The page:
This week’s edition begins with a tribute to Sir Ken Robinson, a world-renowned thinker on education innovation who recently passed away. His 2006 speech remains the most popular TED talk ever with over 67 million views, and has been transformative in how many of us think about educating our children and the future of 'seeing our children for the hope they are'.
On the topic of education, I have followed this up with an article on how to teach your children about stoicism, and another on the other end of life; how to talk with your parents about their finances.
It's an old saying that "money can't buy happiness", but recent research has shown that in reality, the relationship between money and happiness is more nuanced. Greater income levels are associated with greater levels of emotional well-being (at least up to a certain point). Money is associated with higher levels of happiness, at least when it's spent in certain ways (e.g. on experiences shared with other people or outright on others, rather than spent on 'stuff') and we are increasingly recognising the real-world trade-offs between earning more money versus having more time with our friends and family, as well as what terms such as 'enough' or 'more' really mean in the context of a rich life. So what are the alternatives to purely monetary wealth? Morgan Housel has an interesting take on this.
The father of modern strategy, Michael Porter, quotes 'the essence of strategy is choosing what not to do' which links nicely to this McKinsey article about Roger Federer and badminton.
No-one ever achieved elite performance without a coach, and I am so grateful for my own great friend and mentor Mick Todd, who runs a brilliant global coaching business called 2bLimitless. Given it is the quality of the questions you ask yourself that determine the value you receive, and the central question of the great Marshall Goldsmith's post on mindfulness is actually contained in the name of Mick's company, I absolutely loved this image that was included in his post...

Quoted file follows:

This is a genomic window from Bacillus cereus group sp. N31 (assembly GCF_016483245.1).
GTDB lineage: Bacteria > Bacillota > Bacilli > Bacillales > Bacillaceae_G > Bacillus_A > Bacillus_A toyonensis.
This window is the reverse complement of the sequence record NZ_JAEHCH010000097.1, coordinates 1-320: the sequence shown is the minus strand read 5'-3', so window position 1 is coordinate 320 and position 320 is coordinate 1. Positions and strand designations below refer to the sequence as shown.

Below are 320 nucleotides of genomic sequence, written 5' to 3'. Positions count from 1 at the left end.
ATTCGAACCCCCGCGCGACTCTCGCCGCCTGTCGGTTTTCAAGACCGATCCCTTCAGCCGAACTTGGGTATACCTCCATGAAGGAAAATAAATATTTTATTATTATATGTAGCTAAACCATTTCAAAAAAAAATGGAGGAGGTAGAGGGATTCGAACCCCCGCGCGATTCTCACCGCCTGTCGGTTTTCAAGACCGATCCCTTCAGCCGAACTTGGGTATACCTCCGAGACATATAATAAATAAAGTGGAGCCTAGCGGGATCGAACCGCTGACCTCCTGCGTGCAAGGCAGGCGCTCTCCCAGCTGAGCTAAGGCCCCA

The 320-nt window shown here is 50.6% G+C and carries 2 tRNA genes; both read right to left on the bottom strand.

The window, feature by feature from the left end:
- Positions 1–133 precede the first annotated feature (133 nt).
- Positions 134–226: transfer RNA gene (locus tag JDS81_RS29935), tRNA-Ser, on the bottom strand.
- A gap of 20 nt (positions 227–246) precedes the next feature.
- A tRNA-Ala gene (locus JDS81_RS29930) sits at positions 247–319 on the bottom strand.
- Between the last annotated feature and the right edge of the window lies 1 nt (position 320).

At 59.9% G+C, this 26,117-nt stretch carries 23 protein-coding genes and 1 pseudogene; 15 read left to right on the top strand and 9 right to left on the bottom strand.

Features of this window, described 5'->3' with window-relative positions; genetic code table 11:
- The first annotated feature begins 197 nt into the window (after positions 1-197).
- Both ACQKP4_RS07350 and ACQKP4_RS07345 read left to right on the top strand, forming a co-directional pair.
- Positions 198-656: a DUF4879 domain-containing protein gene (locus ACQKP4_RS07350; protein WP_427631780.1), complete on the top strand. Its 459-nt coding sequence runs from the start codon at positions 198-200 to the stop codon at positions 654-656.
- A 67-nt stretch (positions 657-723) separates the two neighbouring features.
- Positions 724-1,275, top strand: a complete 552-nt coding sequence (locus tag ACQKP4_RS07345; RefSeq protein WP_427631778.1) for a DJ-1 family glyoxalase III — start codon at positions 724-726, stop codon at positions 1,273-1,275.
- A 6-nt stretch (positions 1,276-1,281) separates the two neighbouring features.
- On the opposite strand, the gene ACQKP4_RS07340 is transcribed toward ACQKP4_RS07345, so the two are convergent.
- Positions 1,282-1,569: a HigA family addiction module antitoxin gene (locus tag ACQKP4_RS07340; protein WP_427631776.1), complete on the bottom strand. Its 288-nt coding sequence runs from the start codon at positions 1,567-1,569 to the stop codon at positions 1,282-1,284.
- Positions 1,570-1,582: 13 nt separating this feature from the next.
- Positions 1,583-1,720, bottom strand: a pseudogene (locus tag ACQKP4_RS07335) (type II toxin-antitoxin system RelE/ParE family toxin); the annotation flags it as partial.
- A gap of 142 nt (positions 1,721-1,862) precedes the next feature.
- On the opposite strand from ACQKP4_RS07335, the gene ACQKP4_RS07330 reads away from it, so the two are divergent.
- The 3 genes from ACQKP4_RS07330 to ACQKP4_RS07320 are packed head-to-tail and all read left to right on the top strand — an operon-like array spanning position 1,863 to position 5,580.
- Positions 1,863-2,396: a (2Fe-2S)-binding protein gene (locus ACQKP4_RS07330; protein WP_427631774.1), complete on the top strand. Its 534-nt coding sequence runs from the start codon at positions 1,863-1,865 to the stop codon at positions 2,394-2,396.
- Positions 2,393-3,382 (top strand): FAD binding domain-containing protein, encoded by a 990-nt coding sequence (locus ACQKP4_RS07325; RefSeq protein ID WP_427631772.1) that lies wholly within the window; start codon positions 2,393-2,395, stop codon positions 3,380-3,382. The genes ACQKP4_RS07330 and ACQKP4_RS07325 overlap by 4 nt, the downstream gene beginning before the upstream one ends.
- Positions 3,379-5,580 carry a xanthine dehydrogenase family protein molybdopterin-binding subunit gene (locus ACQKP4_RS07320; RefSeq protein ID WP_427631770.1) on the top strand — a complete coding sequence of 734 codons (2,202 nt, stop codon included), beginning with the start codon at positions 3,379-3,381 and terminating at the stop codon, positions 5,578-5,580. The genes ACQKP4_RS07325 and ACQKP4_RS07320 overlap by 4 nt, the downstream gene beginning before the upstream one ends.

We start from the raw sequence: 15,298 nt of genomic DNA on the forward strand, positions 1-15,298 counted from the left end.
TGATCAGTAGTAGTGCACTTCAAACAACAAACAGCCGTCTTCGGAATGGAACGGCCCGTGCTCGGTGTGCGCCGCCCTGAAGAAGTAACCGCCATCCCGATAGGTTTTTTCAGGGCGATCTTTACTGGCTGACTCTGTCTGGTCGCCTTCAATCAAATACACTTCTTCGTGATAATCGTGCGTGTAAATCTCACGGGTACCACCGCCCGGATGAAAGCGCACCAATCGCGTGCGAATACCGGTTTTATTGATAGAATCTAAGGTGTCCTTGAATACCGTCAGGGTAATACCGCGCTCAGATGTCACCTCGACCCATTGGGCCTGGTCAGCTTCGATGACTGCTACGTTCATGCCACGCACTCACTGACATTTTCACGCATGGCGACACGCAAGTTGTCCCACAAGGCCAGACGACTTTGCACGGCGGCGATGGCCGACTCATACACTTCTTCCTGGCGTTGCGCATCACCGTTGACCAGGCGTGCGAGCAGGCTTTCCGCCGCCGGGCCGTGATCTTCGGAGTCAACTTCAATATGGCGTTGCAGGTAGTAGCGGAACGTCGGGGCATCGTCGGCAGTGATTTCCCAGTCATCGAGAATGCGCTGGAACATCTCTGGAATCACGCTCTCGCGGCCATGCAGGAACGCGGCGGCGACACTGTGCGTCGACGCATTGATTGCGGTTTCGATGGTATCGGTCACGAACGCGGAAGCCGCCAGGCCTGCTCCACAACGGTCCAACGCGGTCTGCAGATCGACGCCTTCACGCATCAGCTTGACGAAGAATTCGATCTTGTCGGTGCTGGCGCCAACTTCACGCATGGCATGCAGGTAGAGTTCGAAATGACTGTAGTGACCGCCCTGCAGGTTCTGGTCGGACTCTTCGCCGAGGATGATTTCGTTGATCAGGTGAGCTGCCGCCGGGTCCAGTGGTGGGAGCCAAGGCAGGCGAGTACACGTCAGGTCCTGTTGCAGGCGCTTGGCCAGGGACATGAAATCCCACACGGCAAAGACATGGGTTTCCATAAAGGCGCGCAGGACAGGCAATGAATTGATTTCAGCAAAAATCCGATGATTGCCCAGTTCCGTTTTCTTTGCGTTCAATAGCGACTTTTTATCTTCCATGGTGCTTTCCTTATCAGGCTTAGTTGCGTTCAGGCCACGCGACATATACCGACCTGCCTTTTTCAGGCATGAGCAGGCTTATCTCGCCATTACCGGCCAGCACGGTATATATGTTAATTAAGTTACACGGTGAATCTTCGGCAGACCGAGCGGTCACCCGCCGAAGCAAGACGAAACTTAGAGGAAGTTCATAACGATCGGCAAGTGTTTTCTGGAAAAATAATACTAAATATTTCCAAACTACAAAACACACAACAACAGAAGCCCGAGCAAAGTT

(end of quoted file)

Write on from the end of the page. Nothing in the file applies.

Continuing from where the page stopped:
Am I being the person that I want 2b right now?
This week's meditation
There's a reason Warren Buffett is an ultra-billionaire as he turns 90: He grasped the power of compounding at the age of 10. The sooner the rest of us fully understand it, the better off we’ll be…
"Thoughtful investors can toil in obscurity, achieving solid gains in good years and losing less than others in the bad. They avoid sharing in the riskiest behaviour because they’re so aware of how much they don’t know and because they have their egos in check. This, in my opinion, is the greatest formula for long term wealth creation – but it doesn’t provide much ego gratification in the short run." Howard Marks
A question for you
Your doctor shocks you with the news that you only have 24 hours to live. Notice what feelings arise as you confront your very real mortality. Ask yourself: What did you miss? Who did you not get to be? What did you not get to do?
Enjoy the ‘light’ reading and happy weekend!
Do schools kill creativity? https://www.ted.com/talks/sir_ken_robinson_do_schools_kill_creativity?language=en
How to teach your children about stoicism: https://dailystoic.com/teach-children-stoicism/
How to talk with your parents about their finances: https://www.getrichslowly.org/talk-with-your-parents/
Alternative forms of wealth: https://www.collaborativefund.com/blog/alternative-forms-of-wealth/
Could Roger Federer be as successful playing badminton? https://www.mckinsey.com/business-functions/strategy-and-corporate-finance/our-insights/the-strategy-and-corporate-finance-blog/could-roger-federer-be-as-successful-playing-badminton
Do you want to be mindful? https://www.linkedin.com/pulse/do-you-want-mindful-marshall-goldsmith/?trk=eml-email_series_follow_newsletter_01-hero-45-title_link&midToken=AQGQn29-_gaZ4A&fromEmail=fromEmail&ut=0j1CL78oKnH9o1